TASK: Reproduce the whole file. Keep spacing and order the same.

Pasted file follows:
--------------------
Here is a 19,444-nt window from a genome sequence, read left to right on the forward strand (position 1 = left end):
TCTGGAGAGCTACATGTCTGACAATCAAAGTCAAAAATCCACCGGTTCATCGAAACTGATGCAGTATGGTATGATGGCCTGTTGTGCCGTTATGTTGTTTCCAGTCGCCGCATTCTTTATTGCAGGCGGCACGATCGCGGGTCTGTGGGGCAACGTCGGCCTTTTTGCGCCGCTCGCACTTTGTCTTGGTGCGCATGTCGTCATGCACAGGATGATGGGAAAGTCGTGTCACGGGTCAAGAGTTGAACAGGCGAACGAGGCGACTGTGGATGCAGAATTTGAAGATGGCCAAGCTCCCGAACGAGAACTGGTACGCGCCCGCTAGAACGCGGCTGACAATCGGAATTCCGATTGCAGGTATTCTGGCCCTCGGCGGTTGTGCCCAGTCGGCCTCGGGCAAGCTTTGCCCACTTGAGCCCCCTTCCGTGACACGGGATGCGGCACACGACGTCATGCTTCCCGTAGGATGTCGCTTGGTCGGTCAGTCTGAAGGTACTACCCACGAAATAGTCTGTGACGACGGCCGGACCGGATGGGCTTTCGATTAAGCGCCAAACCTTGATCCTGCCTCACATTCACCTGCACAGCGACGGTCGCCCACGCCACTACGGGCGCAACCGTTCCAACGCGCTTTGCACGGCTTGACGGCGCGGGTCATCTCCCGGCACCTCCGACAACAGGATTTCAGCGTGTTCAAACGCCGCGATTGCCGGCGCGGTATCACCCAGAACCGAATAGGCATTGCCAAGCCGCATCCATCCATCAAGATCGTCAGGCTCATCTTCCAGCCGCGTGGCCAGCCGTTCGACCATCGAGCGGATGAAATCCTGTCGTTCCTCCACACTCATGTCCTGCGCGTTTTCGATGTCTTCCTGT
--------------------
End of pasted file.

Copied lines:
Here is a 19,444-nt window from a genome sequence, read left to right on the forward strand (position 1 = left end):
TCTGGAGAGCTACATGTCTGACAATCAAAGTCAAAAATCCACCGGTTCATCGAAACTGATGCAGTATGGTATGATGGCCTGTTGTGCCGTTATGTTGTTTCCAGTCGCCGCATTCTTTATTGCAGGCGGCACGATCGCGGGTCTGTGGGGCAACGTCGGCCTTTTTGCGCCGCTCGCACTTTGTCTTGGTGCGCATGTCGTCATGCACAGGATGATGGGAAAGTCGTGTCACGGGTCAAGAGTTGAACAGGCGAACGAGGCGACTGTGGATGCAGAATTTGAAGATGGCCAAGCTCCCGAACGAGAACTGGTACGCGCCCGCTAGAACGCGGCTGACAATCGGAATTCCGATTGCAGGTATTCTGGCCCTCGGCGGTTGTGCCCAGTCGGCCTCGGGCAAGCTTTGCCCACTTGAGCCCCCTTCCGTGACACGGGATGCGGCACACGACGTCATGCTTCCCGTAGGATGTCGCTTGGTCGGTCAGTCTGAAGGTACTACCCACGAAATAGTCTGTGACGACGGCCGGACCGGATGGGCTTTCGATTAAGCGCCAAACCTTGATCCTGCCTCACATTCACCTGCACAGCGACGGTCGCCCACGCCACTACGGGCGCAACCGTTCCAACGCGCTTTGCACGGCTTGACGGCGCGGGTCATCTCCCGGCACCTCCGACAACAGGATTTCAGCGTGTTCAAACGCCGCGATTGCCGGCGCGGTATCACCCAGAACCGAATAGGCATTGCCAAGCCGCATCCATCCATCAAGATCGTCAGGCTCATCTTCCAGCCGCGTGGCCAGCCGTTCGACCATCGAGCGGATGAAATCCTGTCGTTCCTCCACACTCATGTCCTGCGCGTTTTCGATGTCTTCCTGT